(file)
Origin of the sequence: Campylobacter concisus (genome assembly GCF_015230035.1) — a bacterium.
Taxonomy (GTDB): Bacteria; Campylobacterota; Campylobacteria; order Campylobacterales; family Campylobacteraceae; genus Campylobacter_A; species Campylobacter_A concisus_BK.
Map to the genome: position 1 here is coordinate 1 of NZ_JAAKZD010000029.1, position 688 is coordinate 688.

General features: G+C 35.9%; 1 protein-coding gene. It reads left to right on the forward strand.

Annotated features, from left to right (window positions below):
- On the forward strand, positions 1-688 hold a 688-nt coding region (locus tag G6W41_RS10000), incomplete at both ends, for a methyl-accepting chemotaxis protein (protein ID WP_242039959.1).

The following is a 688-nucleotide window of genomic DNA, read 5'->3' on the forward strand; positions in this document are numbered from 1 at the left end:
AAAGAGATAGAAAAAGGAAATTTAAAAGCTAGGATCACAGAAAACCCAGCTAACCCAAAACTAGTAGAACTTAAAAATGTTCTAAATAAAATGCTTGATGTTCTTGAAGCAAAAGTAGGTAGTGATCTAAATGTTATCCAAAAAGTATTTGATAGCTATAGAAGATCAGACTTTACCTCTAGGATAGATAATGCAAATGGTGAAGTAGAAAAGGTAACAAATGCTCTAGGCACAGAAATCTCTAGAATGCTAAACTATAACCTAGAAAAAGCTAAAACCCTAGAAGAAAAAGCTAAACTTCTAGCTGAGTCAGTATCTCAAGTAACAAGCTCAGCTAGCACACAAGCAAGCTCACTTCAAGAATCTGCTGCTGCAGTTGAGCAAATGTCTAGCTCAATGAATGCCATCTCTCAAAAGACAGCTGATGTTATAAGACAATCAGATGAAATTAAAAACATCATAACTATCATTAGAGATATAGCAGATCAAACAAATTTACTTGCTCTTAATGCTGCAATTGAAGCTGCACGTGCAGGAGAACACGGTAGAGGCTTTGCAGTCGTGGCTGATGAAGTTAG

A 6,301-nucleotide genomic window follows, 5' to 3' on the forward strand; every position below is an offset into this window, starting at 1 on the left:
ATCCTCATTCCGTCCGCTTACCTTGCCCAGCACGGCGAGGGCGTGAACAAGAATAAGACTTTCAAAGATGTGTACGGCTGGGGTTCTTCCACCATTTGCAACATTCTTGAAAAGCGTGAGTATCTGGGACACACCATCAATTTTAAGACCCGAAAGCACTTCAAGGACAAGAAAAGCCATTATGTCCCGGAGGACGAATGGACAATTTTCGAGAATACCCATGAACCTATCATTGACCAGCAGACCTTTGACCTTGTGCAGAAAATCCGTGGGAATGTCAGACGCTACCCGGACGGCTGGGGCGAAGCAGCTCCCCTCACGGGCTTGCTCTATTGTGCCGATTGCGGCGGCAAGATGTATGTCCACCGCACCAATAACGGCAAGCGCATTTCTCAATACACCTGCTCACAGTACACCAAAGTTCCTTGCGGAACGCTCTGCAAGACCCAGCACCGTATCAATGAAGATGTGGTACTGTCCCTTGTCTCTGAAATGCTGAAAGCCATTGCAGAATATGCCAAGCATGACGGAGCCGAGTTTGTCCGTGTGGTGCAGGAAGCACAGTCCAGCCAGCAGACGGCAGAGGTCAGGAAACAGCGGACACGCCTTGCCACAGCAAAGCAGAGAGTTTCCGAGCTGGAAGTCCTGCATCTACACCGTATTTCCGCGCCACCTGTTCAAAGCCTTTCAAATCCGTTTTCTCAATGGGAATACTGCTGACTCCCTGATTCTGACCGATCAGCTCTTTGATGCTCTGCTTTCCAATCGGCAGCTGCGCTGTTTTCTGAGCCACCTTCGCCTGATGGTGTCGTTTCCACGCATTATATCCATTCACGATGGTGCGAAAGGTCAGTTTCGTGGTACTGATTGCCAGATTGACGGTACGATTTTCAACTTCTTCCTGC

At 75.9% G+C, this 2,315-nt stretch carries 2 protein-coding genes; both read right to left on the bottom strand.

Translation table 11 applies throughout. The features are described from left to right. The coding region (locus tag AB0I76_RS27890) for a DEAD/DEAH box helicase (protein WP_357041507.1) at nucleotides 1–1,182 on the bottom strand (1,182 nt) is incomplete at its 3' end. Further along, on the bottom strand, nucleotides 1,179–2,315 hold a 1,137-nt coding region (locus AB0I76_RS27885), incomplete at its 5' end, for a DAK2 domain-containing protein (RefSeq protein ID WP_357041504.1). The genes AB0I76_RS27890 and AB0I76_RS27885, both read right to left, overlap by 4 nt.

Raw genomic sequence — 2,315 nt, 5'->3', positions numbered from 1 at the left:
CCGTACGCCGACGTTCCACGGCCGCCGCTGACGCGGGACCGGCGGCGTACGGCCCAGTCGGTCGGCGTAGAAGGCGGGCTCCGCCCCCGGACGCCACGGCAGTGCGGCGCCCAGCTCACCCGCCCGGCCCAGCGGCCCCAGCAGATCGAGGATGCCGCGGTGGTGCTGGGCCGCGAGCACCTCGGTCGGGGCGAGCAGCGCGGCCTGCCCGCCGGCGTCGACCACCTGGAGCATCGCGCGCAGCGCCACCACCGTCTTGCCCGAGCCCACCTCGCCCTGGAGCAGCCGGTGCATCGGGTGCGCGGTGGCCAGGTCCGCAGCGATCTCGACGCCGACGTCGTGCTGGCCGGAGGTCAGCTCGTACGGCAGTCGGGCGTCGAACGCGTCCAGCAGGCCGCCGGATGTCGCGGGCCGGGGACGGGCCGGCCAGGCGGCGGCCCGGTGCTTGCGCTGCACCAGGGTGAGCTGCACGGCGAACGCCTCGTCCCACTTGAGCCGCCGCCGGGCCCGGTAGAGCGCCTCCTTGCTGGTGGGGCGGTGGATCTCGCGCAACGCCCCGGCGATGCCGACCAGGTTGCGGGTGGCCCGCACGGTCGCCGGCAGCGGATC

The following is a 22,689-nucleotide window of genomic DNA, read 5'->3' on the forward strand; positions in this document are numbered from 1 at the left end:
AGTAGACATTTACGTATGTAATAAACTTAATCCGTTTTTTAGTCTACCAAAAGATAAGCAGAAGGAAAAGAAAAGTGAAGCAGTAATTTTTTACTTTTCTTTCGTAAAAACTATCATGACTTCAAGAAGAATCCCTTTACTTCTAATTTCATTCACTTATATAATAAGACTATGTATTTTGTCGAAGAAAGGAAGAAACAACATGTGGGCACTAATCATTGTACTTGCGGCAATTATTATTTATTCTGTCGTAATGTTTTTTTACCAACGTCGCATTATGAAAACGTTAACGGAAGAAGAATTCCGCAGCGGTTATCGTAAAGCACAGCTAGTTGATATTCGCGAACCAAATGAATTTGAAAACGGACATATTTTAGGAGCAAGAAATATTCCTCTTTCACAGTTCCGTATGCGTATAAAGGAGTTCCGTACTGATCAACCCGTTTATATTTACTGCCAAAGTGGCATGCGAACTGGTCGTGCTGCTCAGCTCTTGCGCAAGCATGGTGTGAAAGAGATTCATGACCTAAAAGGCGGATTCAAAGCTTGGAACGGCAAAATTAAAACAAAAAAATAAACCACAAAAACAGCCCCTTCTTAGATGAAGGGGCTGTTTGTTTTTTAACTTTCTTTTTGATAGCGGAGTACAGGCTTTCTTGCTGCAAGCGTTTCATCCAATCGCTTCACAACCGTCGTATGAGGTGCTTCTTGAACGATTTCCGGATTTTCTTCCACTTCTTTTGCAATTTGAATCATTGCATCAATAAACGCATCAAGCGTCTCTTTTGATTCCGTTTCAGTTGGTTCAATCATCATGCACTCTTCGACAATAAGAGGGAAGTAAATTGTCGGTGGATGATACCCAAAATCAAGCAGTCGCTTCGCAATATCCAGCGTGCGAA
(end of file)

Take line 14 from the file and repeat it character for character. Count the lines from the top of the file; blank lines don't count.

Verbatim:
CCGTACGCCGACGTTCCACGGCCGCCGCTGACGCGGGACCGGCGGCGTACGGCCCAGTCGGTCGGCGTAGAAGGCGGGCTCCGCCCCCGGACGCCACGGCAGTGCGGCGCCCAGCTCACCCGCCCGGCCCAGCGGCCCCAGCAGATCGAGGATGCCGCGGTGGTGCTGGGCCGCGAGCACCTCGGTCGGGGCGAGCAGCGCGGCCTGCCCGCCGGCGTCGACCACCTGGAGCATCGCGCGCAGCGCCACCACCGTCTTGCCCGAGCCCACCTCGCCCTGGAGCAGCCGGTGCATCGGGTGCGCGGTGGCCAGGTCCGCAGCGATCTCGACGCCGACGTCGTGCTGGCCGGAGGTCAGCTCGTACGGCAGTCGGGCGTCGAACGCGTCCAGCAGGCCGCCGGATGTCGCGGGCCGGGGACGGGCCGGCCAGGCGGCGGCCCGGTGCTTGCGCTGCACCAGGGTGAGCTGCACGGCGAACGCCTCGTCCCACTTGAGCCGCCGCCGGGCCCGGTAGAGCGCCTCCTTGCTGGTGGGGCGGTGGATCTCGCGCAACGCCCCGGCGATGCCGACCAGGTTGCGGGTGGCCCGCACGGTCGCCGGCAGCGGATC